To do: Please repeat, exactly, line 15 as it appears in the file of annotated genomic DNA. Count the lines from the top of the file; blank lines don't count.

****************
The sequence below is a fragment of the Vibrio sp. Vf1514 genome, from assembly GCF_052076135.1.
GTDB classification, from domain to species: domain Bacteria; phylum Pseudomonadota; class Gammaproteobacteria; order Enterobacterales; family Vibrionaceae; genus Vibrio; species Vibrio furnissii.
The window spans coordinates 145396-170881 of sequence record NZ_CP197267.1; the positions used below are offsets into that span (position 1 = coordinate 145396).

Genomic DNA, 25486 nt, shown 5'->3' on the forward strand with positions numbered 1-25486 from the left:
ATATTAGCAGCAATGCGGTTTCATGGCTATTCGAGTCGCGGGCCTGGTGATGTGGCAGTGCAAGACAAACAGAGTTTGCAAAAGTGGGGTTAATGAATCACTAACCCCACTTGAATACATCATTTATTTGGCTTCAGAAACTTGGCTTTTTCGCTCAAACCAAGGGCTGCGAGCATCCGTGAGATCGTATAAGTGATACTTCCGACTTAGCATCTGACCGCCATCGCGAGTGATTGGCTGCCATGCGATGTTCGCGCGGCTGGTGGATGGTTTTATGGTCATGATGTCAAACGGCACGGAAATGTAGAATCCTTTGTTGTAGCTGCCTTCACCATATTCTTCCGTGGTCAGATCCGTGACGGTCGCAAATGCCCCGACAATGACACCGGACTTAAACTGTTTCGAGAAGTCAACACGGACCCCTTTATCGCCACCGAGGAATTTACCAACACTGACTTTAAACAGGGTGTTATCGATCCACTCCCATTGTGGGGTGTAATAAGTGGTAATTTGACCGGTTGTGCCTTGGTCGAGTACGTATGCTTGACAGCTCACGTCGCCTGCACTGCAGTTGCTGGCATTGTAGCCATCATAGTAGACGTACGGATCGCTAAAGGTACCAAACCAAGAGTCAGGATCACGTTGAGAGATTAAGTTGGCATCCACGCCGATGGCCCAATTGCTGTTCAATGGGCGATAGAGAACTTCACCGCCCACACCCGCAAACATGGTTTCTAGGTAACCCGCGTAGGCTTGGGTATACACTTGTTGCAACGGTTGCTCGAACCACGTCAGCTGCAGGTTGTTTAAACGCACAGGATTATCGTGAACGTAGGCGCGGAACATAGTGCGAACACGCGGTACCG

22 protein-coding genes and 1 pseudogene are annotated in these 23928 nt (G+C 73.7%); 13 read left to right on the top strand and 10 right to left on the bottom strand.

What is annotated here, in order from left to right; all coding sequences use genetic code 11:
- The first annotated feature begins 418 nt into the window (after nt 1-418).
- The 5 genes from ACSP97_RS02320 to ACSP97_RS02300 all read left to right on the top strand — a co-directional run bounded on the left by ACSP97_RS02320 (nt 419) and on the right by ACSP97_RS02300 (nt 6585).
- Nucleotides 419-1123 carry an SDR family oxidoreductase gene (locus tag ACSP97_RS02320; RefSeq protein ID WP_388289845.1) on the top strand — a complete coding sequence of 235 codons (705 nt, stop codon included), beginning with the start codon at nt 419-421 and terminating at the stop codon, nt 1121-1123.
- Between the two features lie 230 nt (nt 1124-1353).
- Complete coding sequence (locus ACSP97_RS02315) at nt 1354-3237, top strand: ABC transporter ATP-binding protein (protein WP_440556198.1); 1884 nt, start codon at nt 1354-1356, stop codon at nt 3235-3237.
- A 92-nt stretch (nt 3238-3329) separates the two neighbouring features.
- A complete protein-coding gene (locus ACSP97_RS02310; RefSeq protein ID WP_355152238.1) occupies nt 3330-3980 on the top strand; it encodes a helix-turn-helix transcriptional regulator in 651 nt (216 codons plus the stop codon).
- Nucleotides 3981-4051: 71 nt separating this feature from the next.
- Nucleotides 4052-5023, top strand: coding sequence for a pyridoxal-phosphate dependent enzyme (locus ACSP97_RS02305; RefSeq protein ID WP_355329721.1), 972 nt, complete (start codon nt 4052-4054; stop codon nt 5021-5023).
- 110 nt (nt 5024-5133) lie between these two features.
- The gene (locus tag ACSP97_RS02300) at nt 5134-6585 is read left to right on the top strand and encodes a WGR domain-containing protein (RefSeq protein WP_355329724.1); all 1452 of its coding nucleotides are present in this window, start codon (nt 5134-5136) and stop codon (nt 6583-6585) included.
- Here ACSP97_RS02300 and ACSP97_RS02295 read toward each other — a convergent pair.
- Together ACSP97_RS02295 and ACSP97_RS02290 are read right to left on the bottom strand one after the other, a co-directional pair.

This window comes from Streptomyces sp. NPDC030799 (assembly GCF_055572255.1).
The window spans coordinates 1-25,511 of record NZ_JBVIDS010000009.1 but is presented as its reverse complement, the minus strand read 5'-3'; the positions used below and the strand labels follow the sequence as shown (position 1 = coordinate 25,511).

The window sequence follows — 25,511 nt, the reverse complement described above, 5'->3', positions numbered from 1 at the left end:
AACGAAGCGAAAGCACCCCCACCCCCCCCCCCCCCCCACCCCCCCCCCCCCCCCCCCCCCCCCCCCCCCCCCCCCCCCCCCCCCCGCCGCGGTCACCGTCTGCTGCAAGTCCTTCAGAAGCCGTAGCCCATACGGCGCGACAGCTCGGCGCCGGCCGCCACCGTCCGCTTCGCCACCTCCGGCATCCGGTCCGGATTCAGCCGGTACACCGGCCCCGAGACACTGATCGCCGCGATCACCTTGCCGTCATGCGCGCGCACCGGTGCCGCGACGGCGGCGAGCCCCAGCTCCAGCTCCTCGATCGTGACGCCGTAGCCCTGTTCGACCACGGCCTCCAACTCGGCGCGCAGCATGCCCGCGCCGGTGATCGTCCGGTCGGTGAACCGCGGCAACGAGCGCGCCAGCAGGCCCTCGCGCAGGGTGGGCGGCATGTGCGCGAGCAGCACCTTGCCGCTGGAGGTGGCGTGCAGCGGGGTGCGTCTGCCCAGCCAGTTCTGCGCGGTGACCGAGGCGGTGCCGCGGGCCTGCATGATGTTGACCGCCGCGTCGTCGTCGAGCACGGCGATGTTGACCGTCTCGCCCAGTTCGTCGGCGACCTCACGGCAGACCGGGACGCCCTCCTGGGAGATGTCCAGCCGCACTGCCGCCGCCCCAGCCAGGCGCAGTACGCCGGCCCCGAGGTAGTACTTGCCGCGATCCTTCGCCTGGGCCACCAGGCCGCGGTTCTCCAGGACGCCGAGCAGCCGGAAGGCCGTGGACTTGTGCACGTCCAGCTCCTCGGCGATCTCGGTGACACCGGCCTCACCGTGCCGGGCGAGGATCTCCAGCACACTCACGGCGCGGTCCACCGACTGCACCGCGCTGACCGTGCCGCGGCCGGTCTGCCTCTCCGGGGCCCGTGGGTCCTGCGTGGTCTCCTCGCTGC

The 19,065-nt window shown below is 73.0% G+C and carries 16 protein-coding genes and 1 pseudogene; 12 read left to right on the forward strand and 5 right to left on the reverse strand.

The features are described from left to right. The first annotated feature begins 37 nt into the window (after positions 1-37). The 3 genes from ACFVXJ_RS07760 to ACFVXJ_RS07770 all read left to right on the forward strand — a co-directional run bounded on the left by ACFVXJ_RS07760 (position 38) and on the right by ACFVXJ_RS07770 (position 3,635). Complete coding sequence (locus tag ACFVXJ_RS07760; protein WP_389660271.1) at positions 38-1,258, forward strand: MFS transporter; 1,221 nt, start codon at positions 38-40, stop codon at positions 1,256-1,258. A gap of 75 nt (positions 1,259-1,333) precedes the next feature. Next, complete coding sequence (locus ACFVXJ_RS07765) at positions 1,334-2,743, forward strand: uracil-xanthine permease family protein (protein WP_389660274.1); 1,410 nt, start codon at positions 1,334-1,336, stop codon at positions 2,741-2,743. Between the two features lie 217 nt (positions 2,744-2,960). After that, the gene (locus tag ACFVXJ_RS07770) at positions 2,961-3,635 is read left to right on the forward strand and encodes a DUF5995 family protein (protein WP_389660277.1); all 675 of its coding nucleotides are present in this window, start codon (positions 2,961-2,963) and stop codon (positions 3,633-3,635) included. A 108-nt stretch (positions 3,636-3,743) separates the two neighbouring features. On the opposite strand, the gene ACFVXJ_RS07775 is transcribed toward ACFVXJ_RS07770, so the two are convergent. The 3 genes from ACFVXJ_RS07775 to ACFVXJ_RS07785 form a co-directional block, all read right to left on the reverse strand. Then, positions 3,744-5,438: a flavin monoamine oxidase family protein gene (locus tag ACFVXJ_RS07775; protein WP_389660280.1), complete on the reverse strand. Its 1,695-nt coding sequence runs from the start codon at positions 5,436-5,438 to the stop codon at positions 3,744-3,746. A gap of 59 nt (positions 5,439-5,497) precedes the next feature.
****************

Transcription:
- Nucleotides 3981-4051: 71 nt separating this feature from the next.